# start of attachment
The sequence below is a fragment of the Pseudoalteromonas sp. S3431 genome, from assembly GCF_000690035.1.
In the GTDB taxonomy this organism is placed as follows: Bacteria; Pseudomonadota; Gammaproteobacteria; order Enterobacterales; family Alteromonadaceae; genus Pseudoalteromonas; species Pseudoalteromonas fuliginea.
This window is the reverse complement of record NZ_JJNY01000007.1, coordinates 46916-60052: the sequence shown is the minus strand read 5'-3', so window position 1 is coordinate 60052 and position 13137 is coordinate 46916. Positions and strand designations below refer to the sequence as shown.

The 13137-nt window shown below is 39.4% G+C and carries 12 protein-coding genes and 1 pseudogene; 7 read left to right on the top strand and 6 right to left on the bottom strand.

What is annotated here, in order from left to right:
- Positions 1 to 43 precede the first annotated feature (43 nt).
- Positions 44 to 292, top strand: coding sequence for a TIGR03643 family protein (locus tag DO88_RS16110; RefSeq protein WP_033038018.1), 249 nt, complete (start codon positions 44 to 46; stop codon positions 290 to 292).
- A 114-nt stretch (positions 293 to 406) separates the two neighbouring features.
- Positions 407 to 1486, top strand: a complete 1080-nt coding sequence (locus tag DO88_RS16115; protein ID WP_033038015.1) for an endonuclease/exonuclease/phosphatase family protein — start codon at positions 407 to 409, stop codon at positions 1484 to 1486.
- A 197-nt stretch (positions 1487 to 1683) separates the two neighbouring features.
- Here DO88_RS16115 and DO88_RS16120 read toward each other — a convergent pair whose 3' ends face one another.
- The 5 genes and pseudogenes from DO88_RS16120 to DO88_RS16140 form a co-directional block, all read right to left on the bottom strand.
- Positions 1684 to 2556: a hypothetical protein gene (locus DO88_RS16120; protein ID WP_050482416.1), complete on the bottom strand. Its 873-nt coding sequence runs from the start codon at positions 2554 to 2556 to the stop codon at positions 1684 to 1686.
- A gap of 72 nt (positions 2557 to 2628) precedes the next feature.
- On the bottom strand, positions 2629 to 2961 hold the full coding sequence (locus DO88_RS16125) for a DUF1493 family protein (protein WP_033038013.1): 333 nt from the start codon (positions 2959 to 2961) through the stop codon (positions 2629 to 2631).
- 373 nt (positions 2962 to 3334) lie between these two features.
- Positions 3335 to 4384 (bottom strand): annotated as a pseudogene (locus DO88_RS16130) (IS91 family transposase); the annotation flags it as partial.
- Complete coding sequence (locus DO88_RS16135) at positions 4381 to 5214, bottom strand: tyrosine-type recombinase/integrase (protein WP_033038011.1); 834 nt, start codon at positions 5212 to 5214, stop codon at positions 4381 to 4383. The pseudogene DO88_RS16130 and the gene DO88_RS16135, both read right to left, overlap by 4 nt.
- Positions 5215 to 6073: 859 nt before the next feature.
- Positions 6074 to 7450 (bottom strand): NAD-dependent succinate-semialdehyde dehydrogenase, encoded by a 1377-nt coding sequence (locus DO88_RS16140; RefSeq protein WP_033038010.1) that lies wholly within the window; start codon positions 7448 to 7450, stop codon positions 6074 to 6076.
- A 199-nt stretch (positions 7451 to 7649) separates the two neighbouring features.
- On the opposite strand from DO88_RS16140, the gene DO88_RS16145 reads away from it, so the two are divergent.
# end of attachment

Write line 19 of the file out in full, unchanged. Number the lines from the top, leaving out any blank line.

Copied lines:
- Positions 5215 to 6073: 859 nt before the next feature.